Excerpts from my mailings, relating to overtraining -- how to recognize it and how to avoid it...
My first full week of life as a full-time spin instructor is upon us. I've been at this 4 days, and it's already the best thing ever. But it was a warm-up. Now here's when the 4-5 classes per day begin... which calls to mind my most favorite topic: HEART RATE TRAINING. My new life policy is that I will do absolutely no cardiovascular training without a monitor - if I forget it, done, no activity. Even if you're not spinning 5x per day, it's important to be mindful of not overtraining. Overtraining is NOT reflective of frequency of exercise - it's reflective of intensity. The Spinning program was actually designed to be done 7 days a week... but properly distributed by hr range:
1-3 days Endurance: 65-80% max hr
1-2 days Strength 75-85% mhr
1 day Interval: 65-92% mhr
1 day Recovery (or off): 55-65% mhr
See that? One day a week when you're going "all out" - that's it! For many of you, you're doing 92% far more often than that. Overtraining is totally counterproductive. I did it for years, prior to commencing training with a hr monitor. So let's just... not.
Here are some warning signs that you may be overtraining:
1) Constant fatigue
2) Changes in sleep patterns
4) Frequent illness/infection
5) Sugar cravings
6) Elevated resting heart rate
If that looks familiar, it's even more important to focus on building (or rebuilding) that aerobic base - specifically, staying below 80% max hr with NO exceptions - for a straight, consistent 4-8 weeks. If you want to do this right, get a monitor! (I often bring my extra one to classes as a conversion tool - ask to borrow it for a taste of just how enlightening it is). If you're still not sold, you can do a bit of guesswork: 80% is that "comfortably uncomfortable" point I talk about in class - can't talk much, but no burning in your legs.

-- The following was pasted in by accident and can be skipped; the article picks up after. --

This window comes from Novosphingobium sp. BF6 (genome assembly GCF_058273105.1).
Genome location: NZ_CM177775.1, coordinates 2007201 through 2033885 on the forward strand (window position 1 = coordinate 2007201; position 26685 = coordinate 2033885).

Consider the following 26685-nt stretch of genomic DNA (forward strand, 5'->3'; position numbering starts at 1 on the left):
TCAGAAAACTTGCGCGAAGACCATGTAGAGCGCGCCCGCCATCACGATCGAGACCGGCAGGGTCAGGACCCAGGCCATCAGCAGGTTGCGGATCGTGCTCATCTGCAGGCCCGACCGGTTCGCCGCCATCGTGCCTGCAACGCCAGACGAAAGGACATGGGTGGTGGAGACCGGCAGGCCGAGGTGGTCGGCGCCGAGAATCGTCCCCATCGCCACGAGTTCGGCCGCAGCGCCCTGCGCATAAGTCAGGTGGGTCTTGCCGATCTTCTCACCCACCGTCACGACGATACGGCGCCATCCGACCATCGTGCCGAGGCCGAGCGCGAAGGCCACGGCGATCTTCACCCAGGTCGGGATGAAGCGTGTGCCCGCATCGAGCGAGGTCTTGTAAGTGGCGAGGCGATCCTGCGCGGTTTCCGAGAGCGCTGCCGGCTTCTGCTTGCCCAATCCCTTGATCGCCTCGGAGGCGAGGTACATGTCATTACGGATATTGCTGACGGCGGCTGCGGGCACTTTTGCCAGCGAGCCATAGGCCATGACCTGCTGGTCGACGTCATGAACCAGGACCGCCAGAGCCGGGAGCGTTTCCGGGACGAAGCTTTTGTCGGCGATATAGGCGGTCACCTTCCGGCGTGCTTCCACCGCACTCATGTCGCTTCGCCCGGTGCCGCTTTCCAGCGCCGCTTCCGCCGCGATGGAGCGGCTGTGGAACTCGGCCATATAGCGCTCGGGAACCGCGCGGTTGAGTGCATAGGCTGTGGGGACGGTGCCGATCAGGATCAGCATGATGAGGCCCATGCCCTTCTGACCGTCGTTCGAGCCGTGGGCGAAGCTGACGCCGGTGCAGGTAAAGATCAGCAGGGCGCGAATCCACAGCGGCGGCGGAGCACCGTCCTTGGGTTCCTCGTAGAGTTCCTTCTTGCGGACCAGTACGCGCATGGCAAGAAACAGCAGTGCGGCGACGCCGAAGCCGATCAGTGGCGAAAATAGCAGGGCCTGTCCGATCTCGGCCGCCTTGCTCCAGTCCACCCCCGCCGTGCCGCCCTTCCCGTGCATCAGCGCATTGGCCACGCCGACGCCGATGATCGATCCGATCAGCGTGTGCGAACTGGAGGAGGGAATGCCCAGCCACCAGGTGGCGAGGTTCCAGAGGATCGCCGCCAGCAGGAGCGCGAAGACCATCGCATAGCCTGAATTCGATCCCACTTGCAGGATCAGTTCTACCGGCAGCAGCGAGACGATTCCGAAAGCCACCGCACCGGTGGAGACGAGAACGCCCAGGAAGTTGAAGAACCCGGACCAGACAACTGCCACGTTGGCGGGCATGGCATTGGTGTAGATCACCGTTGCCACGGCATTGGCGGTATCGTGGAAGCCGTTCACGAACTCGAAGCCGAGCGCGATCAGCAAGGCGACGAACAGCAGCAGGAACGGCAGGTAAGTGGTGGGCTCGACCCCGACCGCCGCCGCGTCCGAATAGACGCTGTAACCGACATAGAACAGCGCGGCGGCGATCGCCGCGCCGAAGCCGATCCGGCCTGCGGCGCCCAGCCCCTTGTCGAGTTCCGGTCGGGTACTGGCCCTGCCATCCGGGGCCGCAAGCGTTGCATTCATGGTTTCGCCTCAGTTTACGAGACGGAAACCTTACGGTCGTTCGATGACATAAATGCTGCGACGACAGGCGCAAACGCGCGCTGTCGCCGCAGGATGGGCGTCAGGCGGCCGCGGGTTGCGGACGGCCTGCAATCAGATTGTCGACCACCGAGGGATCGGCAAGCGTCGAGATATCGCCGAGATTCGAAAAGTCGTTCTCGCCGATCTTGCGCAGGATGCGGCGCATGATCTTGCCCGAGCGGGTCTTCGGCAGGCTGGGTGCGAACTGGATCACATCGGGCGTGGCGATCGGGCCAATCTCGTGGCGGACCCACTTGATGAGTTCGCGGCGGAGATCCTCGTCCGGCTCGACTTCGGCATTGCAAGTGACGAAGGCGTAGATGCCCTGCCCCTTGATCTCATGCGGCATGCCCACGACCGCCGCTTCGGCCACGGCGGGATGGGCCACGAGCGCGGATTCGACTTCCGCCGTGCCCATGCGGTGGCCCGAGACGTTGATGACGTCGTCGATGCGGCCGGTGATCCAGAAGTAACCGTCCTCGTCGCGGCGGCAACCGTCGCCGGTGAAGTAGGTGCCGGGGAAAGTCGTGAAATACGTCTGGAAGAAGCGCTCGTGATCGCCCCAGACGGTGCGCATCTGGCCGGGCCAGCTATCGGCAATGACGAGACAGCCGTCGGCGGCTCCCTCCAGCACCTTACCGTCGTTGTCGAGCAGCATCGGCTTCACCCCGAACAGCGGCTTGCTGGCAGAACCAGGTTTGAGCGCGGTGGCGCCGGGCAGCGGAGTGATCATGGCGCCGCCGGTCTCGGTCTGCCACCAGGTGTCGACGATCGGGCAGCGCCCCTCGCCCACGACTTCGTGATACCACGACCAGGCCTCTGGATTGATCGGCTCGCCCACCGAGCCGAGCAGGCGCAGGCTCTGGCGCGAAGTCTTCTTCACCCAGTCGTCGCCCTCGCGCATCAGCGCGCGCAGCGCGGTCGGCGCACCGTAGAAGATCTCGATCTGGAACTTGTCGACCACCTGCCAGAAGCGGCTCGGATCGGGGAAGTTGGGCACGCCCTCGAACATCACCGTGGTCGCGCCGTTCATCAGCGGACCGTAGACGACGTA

"But if I stay below 80%, I'm not getting a good workout!" I hear that often. It's BULLSHIT. You are getting a fantastic workout, and an important one. Here's what happens when you stay below that burn point:
1) Increase size/strength of your left ventricle of the heart, the part that pumps blood to the whole body
2) Increase blood volume pumped throughout the body
3) Increase fat metabolism - burn fat instead of stored muscle glycogen
4) Increase capillary density around working muscles - so more oxygen can be exchanged, and it's easier to stay aerobic... a circular pattern that keeps these benefits flyin'
5) Increased lactate threshold (the point where you switch from aerobic to anaerobic training)
6) Boosted immune function
7) Decreased blood pressure
Clearly, these are all things we want. Agreed? NOTE: This does not merely apply to cycling! This is hr training in general! I cannot encourage you more enthusiastically (at 3:14 am, at least) to get a hr monitor. Check the spintastic listserv archives for recommended links. Doing cardio exercise without a monitor is like taking the odometer out of your car. And we clearly wouldn't do that - now would we?